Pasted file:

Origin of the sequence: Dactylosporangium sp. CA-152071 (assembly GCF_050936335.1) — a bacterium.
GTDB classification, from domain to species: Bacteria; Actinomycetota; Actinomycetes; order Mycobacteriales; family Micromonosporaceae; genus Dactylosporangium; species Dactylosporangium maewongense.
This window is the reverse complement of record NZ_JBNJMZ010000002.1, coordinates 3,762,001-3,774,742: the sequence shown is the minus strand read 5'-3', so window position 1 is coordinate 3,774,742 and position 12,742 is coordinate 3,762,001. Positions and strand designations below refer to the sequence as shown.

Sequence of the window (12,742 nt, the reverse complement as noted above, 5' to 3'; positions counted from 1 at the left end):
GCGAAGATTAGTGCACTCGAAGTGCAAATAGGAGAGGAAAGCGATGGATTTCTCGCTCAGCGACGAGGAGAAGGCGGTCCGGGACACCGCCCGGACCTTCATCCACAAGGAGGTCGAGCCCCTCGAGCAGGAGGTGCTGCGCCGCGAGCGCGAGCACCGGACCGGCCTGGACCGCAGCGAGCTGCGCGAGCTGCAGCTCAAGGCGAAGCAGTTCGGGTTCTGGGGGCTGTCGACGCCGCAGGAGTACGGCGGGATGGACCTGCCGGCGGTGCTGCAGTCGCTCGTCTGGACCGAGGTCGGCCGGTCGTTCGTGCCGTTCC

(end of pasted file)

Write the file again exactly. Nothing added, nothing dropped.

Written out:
Origin of the sequence: Dactylosporangium sp. CA-152071 (assembly GCF_050936335.1) — a bacterium.
GTDB classification, from domain to species: Bacteria; Actinomycetota; Actinomycetes; order Mycobacteriales; family Micromonosporaceae; genus Dactylosporangium; species Dactylosporangium maewongense.
This window is the reverse complement of record NZ_JBNJMZ010000002.1, coordinates 3,762,001-3,774,742: the sequence shown is the minus strand read 5'-3', so window position 1 is coordinate 3,774,742 and position 12,742 is coordinate 3,762,001. Positions and strand designations below refer to the sequence as shown.

Sequence of the window (12,742 nt, the reverse complement as noted above, 5' to 3'; positions counted from 1 at the left end):
GCGAAGATTAGTGCACTCGAAGTGCAAATAGGAGAGGAAAGCGATGGATTTCTCGCTCAGCGACGAGGAGAAGGCGGTCCGGGACACCGCCCGGACCTTCATCCACAAGGAGGTCGAGCCCCTCGAGCAGGAGGTGCTGCGCCGCGAGCGCGAGCACCGGACCGGCCTGGACCGCAGCGAGCTGCGCGAGCTGCAGCTCAAGGCGAAGCAGTTCGGGTTCTGGGGGCTGTCGACGCCGCAGGAGTACGGCGGGATGGACCTGCCGGCGGTGCTGCAGTCGCTCGTCTGGACCGAGGTCGGCCGGTCGTTCGTGCCGTTCC